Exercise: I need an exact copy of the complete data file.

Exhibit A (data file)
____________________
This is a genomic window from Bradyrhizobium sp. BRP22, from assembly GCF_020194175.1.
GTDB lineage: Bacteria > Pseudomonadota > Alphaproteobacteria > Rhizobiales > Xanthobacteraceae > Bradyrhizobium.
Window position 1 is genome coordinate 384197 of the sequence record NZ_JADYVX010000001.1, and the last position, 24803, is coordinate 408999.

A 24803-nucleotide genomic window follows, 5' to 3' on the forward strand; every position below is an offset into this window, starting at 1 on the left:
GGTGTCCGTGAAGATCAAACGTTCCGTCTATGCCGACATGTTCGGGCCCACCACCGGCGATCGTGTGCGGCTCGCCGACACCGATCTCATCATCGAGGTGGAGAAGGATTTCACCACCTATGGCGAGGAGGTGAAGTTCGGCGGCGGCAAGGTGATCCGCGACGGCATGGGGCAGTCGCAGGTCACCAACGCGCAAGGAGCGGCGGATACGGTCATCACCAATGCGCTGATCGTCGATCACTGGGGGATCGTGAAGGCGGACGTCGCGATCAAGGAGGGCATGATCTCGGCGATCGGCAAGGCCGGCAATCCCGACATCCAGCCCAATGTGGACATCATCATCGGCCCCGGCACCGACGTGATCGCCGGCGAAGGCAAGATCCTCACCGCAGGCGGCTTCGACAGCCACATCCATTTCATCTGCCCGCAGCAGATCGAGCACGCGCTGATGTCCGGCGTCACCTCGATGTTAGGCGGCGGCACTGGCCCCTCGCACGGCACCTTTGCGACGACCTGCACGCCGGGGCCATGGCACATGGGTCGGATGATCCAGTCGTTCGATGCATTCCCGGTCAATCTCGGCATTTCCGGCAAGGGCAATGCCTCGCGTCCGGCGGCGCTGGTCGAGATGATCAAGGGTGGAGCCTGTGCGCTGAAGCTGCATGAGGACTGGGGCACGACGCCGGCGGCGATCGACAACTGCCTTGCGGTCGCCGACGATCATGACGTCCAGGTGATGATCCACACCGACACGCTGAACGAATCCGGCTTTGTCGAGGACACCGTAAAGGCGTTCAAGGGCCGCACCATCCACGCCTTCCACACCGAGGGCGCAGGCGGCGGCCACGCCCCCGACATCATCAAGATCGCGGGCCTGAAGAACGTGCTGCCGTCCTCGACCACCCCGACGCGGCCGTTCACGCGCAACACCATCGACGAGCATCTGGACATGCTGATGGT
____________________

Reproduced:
This is a genomic window from Bradyrhizobium sp. BRP22, from assembly GCF_020194175.1.
GTDB lineage: Bacteria > Pseudomonadota > Alphaproteobacteria > Rhizobiales > Xanthobacteraceae > Bradyrhizobium.
Window position 1 is genome coordinate 384197 of the sequence record NZ_JADYVX010000001.1, and the last position, 24803, is coordinate 408999.

A 24803-nucleotide genomic window follows, 5' to 3' on the forward strand; every position below is an offset into this window, starting at 1 on the left:
GGTGTCCGTGAAGATCAAACGTTCCGTCTATGCCGACATGTTCGGGCCCACCACCGGCGATCGTGTGCGGCTCGCCGACACCGATCTCATCATCGAGGTGGAGAAGGATTTCACCACCTATGGCGAGGAGGTGAAGTTCGGCGGCGGCAAGGTGATCCGCGACGGCATGGGGCAGTCGCAGGTCACCAACGCGCAAGGAGCGGCGGATACGGTCATCACCAATGCGCTGATCGTCGATCACTGGGGGATCGTGAAGGCGGACGTCGCGATCAAGGAGGGCATGATCTCGGCGATCGGCAAGGCCGGCAATCCCGACATCCAGCCCAATGTGGACATCATCATCGGCCCCGGCACCGACGTGATCGCCGGCGAAGGCAAGATCCTCACCGCAGGCGGCTTCGACAGCCACATCCATTTCATCTGCCCGCAGCAGATCGAGCACGCGCTGATGTCCGGCGTCACCTCGATGTTAGGCGGCGGCACTGGCCCCTCGCACGGCACCTTTGCGACGACCTGCACGCCGGGGCCATGGCACATGGGTCGGATGATCCAGTCGTTCGATGCATTCCCGGTCAATCTCGGCATTTCCGGCAAGGGCAATGCCTCGCGTCCGGCGGCGCTGGTCGAGATGATCAAGGGTGGAGCCTGTGCGCTGAAGCTGCATGAGGACTGGGGCACGACGCCGGCGGCGATCGACAACTGCCTTGCGGTCGCCGACGATCATGACGTCCAGGTGATGATCCACACCGACACGCTGAACGAATCCGGCTTTGTCGAGGACACCGTAAAGGCGTTCAAGGGCCGCACCATCCACGCCTTCCACACCGAGGGCGCAGGCGGCGGCCACGCCCCCGACATCATCAAGATCGCGGGCCTGAAGAACGTGCTGCCGTCCTCGACCACCCCGACGCGGCCGTTCACGCGCAACACCATCGACGAGCATCTGGACATGCTGATGGT